Solar Power: Then and Now
- Posted by adminsolar
- On September 3, 2019
- 0 Comments
While it may not make headlines on a regular basis, it’s important not to forget how much the solar power industry has grown both domestically and internationally. In the U.S. alone, solar power has an average annual growth rate of over 50%. Not only that, but this has been holding fast for a decade. Part of this is due to the growing education on what solar power can do, as well as many people turning to renewable energy to help combat climate change. We can see that from the growth in calls and orders from your average solar company in Arvada and beyond.
With this said, while many people are learning more about solar power, there’s not much knowledge about its history or its future. This tells a fascinating story of scientific innovations that leads to your modern solar company in Firestone today.
How Things Started
Naturally, like a lot of renewable power, most people might think that solar power is a very recent creation. Not necessarily. Solar power’s origins go back to 1839, if you can believe it. That year, a French physicist working to study the exact nature of light ended up stumbling upon something called the photovoltaic effect. This ended up showcasing that one could produce energy, via sunlight, and that one discovery was the birth of solar as a possible power source.
Unfortunately, the scientists of that time were limited as far as how they could apply that power, though we would see different experiments over the years trying to figure out how to conduct and store electricity from sunlight. One major milestone in this area took place on April 25, 1954, when the first practical solar cell was announced. The origin of this product was actually rather interesting. Originally, Calvin Fuller, Gerald Pearson, and Daryl Chapin were working on two separate projects: semiconductors and power sources for telephones based in deserts. However, when the two different teams heard what the other was doing, they decided to pool their efforts.
With this said, it’s important to talk about the scientific principles that enabled this solar cell to function. In turn, these principles are what powers your silicon solar panels in Arvada today. It all starts with the element silicon, which has an atomic number of 14. That number means there are 14 protons in the center of the element, orbited by 14 electrons. These electrons are distributed around 3 main circles. The innermost has 2 electrons, the middle circle has 8 electrons, and the outermost has four, and is half-full. That last point is important because it means the atom will look to fill that space from other atoms.
When you have that many electrons trying to make those connections, it limits the amount of space than an electric current can move around it. This is why, while you hear solar panels being advertised as “silicon solar panels” this is a bit of a misnomer. Technically, it’s normally mixed with a secondary element. A common one is phosphorous, with five electrons. When this happens, phosphorus’s fifth electron becomes what’s called a “free carrier.” This means that it can hold an electric current without added effort. Scientists help free carrier levels grow by adding additional impurities to the original silicon.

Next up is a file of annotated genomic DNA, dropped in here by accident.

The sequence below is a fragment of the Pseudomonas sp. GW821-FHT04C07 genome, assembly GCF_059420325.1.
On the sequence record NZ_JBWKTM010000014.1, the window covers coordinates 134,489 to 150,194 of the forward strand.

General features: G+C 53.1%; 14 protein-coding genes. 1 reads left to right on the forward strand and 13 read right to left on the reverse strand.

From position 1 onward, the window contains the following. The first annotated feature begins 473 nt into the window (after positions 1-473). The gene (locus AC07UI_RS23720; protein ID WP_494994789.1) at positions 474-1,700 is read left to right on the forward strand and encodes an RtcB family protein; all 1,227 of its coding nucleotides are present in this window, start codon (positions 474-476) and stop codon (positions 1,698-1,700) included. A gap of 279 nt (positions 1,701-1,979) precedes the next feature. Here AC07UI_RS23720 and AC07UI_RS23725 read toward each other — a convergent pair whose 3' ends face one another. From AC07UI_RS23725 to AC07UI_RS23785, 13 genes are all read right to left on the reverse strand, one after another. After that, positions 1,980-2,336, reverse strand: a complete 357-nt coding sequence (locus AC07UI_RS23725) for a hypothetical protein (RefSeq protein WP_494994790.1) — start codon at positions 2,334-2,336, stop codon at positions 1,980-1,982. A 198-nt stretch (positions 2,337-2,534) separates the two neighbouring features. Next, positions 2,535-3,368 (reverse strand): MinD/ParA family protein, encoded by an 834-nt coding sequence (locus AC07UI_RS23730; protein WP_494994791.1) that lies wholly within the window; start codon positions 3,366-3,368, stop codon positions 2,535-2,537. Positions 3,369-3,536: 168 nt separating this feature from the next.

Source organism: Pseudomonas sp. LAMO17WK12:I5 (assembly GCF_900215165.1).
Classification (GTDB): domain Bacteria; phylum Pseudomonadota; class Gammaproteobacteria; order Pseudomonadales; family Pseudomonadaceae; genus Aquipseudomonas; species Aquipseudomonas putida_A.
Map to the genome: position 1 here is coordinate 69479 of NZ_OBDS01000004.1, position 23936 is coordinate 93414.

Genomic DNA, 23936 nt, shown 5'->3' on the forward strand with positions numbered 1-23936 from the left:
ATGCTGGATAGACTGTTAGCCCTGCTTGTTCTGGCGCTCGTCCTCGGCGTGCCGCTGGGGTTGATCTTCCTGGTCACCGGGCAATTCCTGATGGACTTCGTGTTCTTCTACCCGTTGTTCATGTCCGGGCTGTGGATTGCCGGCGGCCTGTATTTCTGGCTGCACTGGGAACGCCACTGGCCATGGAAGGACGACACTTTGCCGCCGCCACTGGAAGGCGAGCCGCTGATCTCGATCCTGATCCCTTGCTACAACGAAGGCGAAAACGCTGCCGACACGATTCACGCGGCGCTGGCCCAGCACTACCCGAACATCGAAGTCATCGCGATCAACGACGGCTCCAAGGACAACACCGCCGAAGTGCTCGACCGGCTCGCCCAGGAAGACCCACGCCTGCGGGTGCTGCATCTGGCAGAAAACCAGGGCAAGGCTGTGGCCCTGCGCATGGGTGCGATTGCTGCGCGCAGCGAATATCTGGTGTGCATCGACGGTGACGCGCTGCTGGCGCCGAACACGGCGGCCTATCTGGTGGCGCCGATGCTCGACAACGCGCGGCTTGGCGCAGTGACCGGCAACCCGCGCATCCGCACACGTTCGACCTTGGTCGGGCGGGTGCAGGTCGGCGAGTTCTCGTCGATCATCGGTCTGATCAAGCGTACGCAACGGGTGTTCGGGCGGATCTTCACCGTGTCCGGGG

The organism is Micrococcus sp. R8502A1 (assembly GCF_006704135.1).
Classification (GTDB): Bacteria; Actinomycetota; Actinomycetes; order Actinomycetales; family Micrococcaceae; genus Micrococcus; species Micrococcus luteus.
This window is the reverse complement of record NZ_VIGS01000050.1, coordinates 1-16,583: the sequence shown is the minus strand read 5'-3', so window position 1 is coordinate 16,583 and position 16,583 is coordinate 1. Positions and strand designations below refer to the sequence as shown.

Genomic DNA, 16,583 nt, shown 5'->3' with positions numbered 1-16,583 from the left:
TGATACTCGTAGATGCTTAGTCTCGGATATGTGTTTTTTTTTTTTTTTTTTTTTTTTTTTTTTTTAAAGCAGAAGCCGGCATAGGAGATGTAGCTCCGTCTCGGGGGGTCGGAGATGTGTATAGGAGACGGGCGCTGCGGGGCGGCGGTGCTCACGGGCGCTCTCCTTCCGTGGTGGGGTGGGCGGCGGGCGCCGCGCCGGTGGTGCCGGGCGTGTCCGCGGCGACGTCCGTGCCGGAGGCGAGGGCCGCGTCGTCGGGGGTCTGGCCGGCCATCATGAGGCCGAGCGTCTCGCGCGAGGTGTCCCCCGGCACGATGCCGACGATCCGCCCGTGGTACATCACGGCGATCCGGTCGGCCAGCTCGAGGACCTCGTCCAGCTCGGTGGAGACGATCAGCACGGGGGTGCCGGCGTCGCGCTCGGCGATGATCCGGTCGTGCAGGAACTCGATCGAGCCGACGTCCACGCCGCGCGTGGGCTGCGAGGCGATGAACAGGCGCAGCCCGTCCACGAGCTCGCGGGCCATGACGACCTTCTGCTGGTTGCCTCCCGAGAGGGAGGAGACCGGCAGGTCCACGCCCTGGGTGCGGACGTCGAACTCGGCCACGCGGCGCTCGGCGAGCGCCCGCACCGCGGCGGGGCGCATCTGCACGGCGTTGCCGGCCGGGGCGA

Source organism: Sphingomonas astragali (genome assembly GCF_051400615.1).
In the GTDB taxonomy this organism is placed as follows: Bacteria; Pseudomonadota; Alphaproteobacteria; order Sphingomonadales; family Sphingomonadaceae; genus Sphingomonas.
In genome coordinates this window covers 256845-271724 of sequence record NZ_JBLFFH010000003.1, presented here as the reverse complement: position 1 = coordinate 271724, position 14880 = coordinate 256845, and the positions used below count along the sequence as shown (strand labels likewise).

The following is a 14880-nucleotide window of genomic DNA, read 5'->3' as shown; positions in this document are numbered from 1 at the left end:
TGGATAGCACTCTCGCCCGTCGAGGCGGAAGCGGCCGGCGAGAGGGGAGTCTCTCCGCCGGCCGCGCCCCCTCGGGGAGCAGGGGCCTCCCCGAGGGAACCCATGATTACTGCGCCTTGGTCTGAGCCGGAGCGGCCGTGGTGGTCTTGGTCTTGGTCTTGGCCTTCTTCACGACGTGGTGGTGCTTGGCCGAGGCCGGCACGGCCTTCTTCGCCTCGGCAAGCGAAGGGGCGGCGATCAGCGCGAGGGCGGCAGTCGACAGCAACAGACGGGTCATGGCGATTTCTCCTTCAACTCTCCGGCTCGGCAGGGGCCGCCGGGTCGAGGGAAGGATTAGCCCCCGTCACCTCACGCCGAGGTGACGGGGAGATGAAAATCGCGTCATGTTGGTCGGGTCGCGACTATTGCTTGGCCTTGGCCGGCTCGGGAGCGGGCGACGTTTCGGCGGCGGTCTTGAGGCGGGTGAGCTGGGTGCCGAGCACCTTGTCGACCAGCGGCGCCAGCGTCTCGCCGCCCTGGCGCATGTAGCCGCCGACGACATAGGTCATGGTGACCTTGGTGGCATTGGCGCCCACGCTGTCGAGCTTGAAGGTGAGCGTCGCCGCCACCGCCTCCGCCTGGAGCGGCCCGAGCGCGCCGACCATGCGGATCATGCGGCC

The final product is something called n-type silicon, and when you look at your home installation, this is what you see at the surface. Underneath that, you have something called p-type silicon. What separates the two is that p-type silicon utilizes elements that have one fewer electron than normal, with boron and gallium being common examples. This creates another imbalance, and when sunlight hits, the electrons go into motion to create a balance. Repeated motion leads to electricity.
Solar panels are generally made from silicon wafers. While this can be derived naturally, there are other options available. Some scientists actually grow silicon for solar applications. This is generally done by growing the element in a tube as a single crystal. Then, people unroll the tube and cut up the sheet into different wafers. Generally, this is a round stick that then gets shaved very thinly. Part of the reason that this method became popular is that scientists were struggling with ways to make the shavings without getting pieces that were either too thick or not thick enough.
The Modern Day
What about modern solar panels for your home in Frederick? Today, to make things as accurate and uniform as possible, photovoltaic cells are mass produced and then cut up by lasers. A bigger concern is less about the weight of the cells and more about how strong and durable they are, so people feel they are getting their money’s worth. Going hand in hand with this is making sure existing cells are more efficient. The ultimate goal is that sunlight on every part of the panel eventually can be converted to electricity. At the time, things have been steadily increasing to 20% roughly. However, silicon has an upper limit of roughly 29%. This means that people may want to look elsewhere for their solar power system in Frederick in time.
There are future applications in solar energy that are worth mentioning as well. In Western Russia, a mineral called perovskite was discovered. Notably, it’s been shown to be an efficient and effective material for solar panels. In addition, it’s also easy to create via many common metals. However, you probably won’t see it anytime soon, as it’s still in a lab testing phase, a far cry from even practical testing. There are also other concerns, like the fact that it degrades quickly with water exposure. Of course, that won’t do for something that needs to go on the roof.
Other concepts are also showing use, like solar plus. This stores and uses excess power to minimize the strain on the greater electric grid, then using the excess electricity when you need it, like while you commute home during the summer.